November 19, 2019 | Volume 10 | FALL Week 3
FALL CSA Final/Week 3

Week 3 Fall Share:
(** see note, below )
Cabbage: red
Onion: red & yellow
Pie Pumpkin
Roasting Root Bag: 3-4# mix of rutabaga, turnip, radish, & celeriac  
Spaghetti & Butternut
Sweet Potatoes

Frozen Items
Peppers: sweet
Thank you

...for your support of Turtle Creek Gardens in 2019--as a CSA member, drop-site host, volunteer, friend, and/or Market customer. We hope you've enjoyed your experience. Stay tuned throughout the winter months for notices about our online Farm Store, which will open on a regular basis for special delivery. Our bricks-and-mortar Farm Store has closed for the winter.

We wish everyone a safe and happy Thanksgiving holiday.

On-Farm Store:  
for the season.
** NOTE: Pack list is subject to change due to weather or harvest conditions .
An Exercise in Gratitude
by Christi Ehler

When you know your farmer, food ceases to be just a commodity or a list of ingredients, healthy or otherwise. Food has faces. It represents relationships. It involves personal investment of time and energy. It even possesses aspects of wonder. 

Over time, eating more locally and seasonally can dramatically change how you think about food. Your appreciation for everything you eat—both what grows here in Wisconsin, and what doesn’t—naturally increases. You come to savor the transience of summer berries and melons, the true luxury of coffee and chocolate. Awareness of these things heightens pleasure in the act of eating itself. When you commit to using ingredients in season, you might become a more creative cook, too.

Author Barbara Kingsolver detailed a year in which she and her family lived mostly on food they raised and preserved themselves in her book Animal, Vegetable, Miracle. She said, “When we…started every meal with the question, 'What do we have? What's in season? What do we have plenty of?'—it became a really long exercise in gratitude.”
As Thanksgiving approaches, reflect for a moment on the dedication, discipline, and passion of the farmers who produced the food you received in your CSA boxes this past year. Turtle Creek has partnered with other trusted growers not only in order to offer our members more variety throughout the season, but to foster a cooperative marketing model among like-minded farmers. All these farmers work to preserve the health of the land, promote biodiversity of food crops, and apply new sustainable technologies and long-forgotten agricultural wisdom to extend the harvest.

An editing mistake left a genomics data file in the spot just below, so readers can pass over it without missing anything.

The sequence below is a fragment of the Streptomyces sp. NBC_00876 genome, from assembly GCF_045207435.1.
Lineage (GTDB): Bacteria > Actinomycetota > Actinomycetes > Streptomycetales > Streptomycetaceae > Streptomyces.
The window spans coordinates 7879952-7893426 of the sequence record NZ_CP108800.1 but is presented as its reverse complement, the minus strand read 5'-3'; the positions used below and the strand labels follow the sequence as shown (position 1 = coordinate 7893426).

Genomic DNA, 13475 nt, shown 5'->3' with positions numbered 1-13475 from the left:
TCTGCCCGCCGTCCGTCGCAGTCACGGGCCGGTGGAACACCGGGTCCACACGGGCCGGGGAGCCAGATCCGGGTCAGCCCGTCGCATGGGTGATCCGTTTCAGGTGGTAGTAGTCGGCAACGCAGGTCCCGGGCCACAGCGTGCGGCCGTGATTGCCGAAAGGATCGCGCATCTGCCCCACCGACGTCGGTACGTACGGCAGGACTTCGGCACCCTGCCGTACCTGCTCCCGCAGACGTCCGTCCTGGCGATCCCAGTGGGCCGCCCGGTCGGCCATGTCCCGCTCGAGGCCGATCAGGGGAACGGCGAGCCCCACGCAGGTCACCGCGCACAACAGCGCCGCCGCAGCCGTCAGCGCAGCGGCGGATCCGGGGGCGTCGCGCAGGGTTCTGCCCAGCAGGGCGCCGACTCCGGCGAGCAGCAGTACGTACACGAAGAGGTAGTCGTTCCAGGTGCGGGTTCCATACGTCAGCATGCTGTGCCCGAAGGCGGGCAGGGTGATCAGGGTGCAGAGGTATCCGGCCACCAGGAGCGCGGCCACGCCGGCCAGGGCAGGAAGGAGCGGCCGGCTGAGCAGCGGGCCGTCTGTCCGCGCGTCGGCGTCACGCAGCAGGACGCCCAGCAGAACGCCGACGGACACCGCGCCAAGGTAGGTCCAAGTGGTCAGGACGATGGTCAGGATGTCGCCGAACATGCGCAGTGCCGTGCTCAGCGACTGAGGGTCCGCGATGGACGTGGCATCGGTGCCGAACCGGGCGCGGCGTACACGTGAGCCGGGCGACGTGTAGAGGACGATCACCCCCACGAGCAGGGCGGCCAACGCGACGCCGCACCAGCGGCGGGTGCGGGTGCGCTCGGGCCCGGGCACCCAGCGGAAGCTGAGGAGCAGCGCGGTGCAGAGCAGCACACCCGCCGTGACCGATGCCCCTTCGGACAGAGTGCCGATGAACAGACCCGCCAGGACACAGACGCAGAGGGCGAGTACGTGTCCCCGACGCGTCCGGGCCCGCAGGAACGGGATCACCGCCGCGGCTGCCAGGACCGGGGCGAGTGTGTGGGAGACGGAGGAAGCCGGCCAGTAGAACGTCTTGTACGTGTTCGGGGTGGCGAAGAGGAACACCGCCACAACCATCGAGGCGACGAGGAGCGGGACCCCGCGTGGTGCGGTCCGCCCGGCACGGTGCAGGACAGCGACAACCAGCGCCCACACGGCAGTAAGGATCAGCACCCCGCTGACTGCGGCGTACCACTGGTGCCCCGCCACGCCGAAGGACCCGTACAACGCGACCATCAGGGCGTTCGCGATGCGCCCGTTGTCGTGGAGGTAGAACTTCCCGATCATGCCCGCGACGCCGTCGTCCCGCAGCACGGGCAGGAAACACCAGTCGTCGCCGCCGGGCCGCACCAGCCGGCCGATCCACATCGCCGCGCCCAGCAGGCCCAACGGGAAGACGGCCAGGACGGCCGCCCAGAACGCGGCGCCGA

A large part of what gets them out of bed every morning to attend to farm chores no matter the weather, spring, summer, fall, and winter is the fact that in order to feed the larger community, they know they must put the needs of other living things—plants and animals—ahead of their own comfort. These are farmers who care.

Thank you, Janet, Steve, the 2019 TCG crew, and all our partner farms!

-the editor
How to Use Frozen Produce
Your box this week contains a few items that were "put by" in the freezer when they were bountiful earlier in the season. These items work best in dishes where texture is not a consideration, since they lose their shape when thawed.

General instructions for frozen vegetables:
-If vegetables are whole or in large pieces, thawing them partially makes them easier to chop.
-Diced vegetables can be added straight from the freezer to soups, stews, and other cooked dishes. Sprinkle frozen peppers over a pizza or scramble with eggs.

General instructions for frozen fruit:
-Thaw in a dish to catch the juices. Drain if adding to baked goods.
-Spoon thawed fruit over yogurt, ice cream, or Baked Oatmeal
-May be added directly to smoothies without thawing.
Pumpkin & Parmesan Pizza
4 oz pancetta or bacon, chopped
1 unbaked pizza crust 
1¾ c. pumpkin puree (one 15oz can or cook your own)
½ t. nutmeg
½ t. salt
1 granny smith apple, thinly sliced
¾ c. shredded Parmesan cheese
1 t. thyme leaves
½ t. fresh sage leaves, chopped
¼ t. black pepper
2 T. honey (garnish)

Preheat oven to 400°F. Cook pancetta or bacon in a medium sauté pan until browned and crispy. Remove meat from pan and drain on a paper-towel lined plate.

Roll out pizza dough and place on a baking sheet lined with parchment. 

Cobine pumpkin, nutmeg and salt in a medium bowl,. Spread mixture evenly over crust. Arrange apple slices evenly on top of pumpkin; spread meat and cheese over top. Sprinkle with herbs and black pepper. Bake 8-10 minutes, or until cheese is melted and the edges of the pizza are golden brown.

Remove from the oven and drizzle with honey. Cool slightly before cutting and serving.

Yield: 4 -6 servings, more as an appetizer
Recipe adapted from:
Root Vegetable Stuffing for Roast Turkey